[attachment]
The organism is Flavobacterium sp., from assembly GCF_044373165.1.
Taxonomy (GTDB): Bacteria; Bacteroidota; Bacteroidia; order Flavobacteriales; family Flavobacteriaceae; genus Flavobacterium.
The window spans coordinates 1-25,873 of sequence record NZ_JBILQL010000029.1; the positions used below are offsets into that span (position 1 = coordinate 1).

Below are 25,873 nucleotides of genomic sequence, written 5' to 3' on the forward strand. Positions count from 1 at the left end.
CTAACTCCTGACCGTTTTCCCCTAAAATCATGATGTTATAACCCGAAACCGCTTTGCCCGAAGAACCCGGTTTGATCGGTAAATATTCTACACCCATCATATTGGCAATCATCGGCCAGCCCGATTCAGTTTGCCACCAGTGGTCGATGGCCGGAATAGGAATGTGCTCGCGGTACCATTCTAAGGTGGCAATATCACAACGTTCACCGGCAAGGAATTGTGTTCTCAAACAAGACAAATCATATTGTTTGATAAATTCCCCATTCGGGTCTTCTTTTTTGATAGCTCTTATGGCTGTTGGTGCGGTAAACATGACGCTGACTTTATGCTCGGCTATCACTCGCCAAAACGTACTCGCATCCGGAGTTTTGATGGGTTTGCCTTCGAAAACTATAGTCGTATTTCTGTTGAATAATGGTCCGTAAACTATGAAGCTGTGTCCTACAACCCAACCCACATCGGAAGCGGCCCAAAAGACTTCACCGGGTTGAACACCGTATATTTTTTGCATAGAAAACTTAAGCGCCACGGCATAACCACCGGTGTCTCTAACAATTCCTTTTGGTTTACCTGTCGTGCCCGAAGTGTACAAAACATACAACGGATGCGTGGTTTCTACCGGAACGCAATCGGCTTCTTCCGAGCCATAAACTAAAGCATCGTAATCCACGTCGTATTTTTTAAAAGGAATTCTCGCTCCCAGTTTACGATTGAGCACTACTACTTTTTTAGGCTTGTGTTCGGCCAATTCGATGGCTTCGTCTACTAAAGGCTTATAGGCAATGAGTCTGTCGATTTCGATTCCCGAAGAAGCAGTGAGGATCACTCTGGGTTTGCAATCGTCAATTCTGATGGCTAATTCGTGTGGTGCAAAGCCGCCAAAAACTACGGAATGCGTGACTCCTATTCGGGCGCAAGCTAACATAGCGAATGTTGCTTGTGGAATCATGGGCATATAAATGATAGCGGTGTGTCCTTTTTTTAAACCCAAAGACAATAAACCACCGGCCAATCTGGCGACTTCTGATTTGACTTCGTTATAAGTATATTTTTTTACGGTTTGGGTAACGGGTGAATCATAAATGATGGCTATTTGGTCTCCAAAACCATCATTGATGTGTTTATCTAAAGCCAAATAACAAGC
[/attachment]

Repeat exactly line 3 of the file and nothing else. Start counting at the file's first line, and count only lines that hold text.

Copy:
The window spans coordinates 1-25,873 of sequence record NZ_JBILQL010000029.1; the positions used below are offsets into that span (position 1 = coordinate 1).